Kevin Page’s detractors call him a cowboy, but he’s actually been more of a burr under the Harper government’s saddle for the past five years. As the first Parliamentary Budget Officer—a position established by the Conservatives—he fought for transparency on big-ticket items such as the Afghanistan war, F-35 fighters and post-recession budget cuts. Having exposed Ottawa’s lapses as a fiscal manager, it was hardly a surprise that the 55-year-old economist was not reappointed to another term, and he left office near the end of March.
Are you retiring from the public service?
It’s more like unemployment, but, yes, I am retiring. I’ve been a public servant for many years and there is no chip on my shoulder now. Colleagues told me that if I did this job, this is likely how it would play out.
What will you do now?
I’m meeting with universities and there is some interest. There’s a need for universities to get connected back to Parliament on big forward-looking issues, like how to get health care costs down or how to deal with the environment. These all have a big economic and fiscal impact.
Because you are so loathed by some people in Ottawa, will you now walk around in fake glasses and moustache?
I worked in all three central agencies—Finance, the Privy Council and the Treasury Board Secretariat. I know a lot of people in the town. It’s clear I rubbed some people the wrong way over the past five years. But my deputy-minister colleagues totally understand that it was the nature of the job. I’m sure I will end up golfing with almost all these people.
What kind of person should replace you?
You need knowledge, experience and a certain character. It seems like public-sector budgeting was developed to obfuscate and confuse. So you need someone who has worked in the budget environment. And there is the character side—the ability to say: “We are going to do this.”
Will they appoint someone with your independence?
You will know when you look at the new appointee’s CV. If it’s someone who has never worked in Ottawa before and who comes out saying, “we have to rethink the nature of the budget office,” then you’ll know the gig is changing.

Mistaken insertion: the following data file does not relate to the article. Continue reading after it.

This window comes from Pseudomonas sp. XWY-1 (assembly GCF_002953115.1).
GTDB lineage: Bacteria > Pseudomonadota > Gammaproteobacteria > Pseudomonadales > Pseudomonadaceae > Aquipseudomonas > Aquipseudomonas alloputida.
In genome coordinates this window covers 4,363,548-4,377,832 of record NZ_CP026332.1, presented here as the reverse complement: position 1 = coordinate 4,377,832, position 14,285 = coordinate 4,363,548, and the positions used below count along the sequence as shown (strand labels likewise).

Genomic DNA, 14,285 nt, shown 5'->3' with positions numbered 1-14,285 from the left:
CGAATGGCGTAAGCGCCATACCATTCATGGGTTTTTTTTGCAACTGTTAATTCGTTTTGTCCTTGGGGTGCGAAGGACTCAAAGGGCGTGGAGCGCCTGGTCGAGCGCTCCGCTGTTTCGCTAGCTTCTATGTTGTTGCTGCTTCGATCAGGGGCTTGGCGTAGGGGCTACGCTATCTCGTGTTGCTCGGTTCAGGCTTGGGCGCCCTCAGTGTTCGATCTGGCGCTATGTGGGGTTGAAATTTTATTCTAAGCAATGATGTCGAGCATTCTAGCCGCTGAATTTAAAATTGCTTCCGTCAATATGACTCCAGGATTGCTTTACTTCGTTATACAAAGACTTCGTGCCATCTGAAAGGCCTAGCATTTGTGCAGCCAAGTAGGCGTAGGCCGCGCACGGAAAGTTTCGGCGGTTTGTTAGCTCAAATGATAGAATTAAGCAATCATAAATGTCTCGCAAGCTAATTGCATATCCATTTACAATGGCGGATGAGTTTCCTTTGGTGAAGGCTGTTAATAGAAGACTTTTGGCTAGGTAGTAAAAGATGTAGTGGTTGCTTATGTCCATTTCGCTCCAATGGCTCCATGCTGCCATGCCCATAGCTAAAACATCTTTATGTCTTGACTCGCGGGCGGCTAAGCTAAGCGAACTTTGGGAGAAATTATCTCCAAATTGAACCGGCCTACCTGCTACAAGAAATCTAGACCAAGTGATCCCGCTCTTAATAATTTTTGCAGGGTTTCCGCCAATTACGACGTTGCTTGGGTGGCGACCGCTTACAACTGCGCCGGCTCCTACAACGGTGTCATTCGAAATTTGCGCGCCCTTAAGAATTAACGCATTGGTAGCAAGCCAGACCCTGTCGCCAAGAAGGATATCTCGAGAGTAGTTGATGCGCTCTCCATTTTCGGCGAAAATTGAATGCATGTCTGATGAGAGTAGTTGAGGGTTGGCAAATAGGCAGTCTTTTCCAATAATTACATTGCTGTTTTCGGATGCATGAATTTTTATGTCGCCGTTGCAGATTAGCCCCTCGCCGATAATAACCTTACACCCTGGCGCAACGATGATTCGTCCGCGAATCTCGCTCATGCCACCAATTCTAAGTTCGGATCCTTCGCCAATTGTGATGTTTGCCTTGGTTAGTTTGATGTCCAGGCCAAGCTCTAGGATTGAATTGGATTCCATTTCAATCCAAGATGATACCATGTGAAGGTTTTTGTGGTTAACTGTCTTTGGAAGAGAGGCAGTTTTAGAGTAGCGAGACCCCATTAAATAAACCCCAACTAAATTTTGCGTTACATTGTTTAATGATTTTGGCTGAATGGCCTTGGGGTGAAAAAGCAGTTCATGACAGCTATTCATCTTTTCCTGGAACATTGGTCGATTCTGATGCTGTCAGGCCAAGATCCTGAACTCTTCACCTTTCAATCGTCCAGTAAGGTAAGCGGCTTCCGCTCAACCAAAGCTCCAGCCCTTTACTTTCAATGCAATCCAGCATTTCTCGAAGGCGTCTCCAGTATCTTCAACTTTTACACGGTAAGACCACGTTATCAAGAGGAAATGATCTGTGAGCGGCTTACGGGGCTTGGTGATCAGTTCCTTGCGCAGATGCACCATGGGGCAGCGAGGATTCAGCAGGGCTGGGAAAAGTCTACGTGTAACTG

Is there an ingrained government culture that breeds underestimating and overspending?
One thing you learn by studying economics is to understand incentives. If you’re a Department of National Defence official, you want to get the very best equipment for our people in the field, and you want to get it for the least amount of money. So there is a long history of military procurement where things turn out being a lot more expensive. Some of it is just typical defence price escalation, but it’s also officials saying, “Let’s get this [proposal] in at this price.”
What happens then?
You’re kind of half pregnant. You’re locked in and the costs will escalate. So you need someone like me who looks ugly, mean and nasty, and who comes in and says, “We ran the models, we talked with people in other armed forces and we think there is a low probability—at best—of getting what you think you will get for that money. You need to set aside more money.”
How did you get so good at being famous?
My friends and my wife laugh at this stuff. At 5 p.m., I’m still on the ice coaching 11-year-old boys. In the summer, I coach baseball for kids with disabilities. Nothing’s changed. When this office was created, they asked for independent analysis and I’ve had to speak for the analysis. I’ve heard people say, “Page, you’re a cowboy.” I don’t buy that. I’m a bald-headed guy with glasses who lives in a bungalow in Barrhaven [an Ottawa suburb] and usually rides his bike to work. My staff has busted its gut to do competent work. If the work wasn’t competent, why would anyone talk to me? Why waste your time on a meathead who just does punditry?
Do you have a holiday planned after you leave?
No, but I’ve been visiting Golftown to look for deals. I probably still need a good solid fairway wood. I have been playing—at best—three to five times a year. Maybe that will change.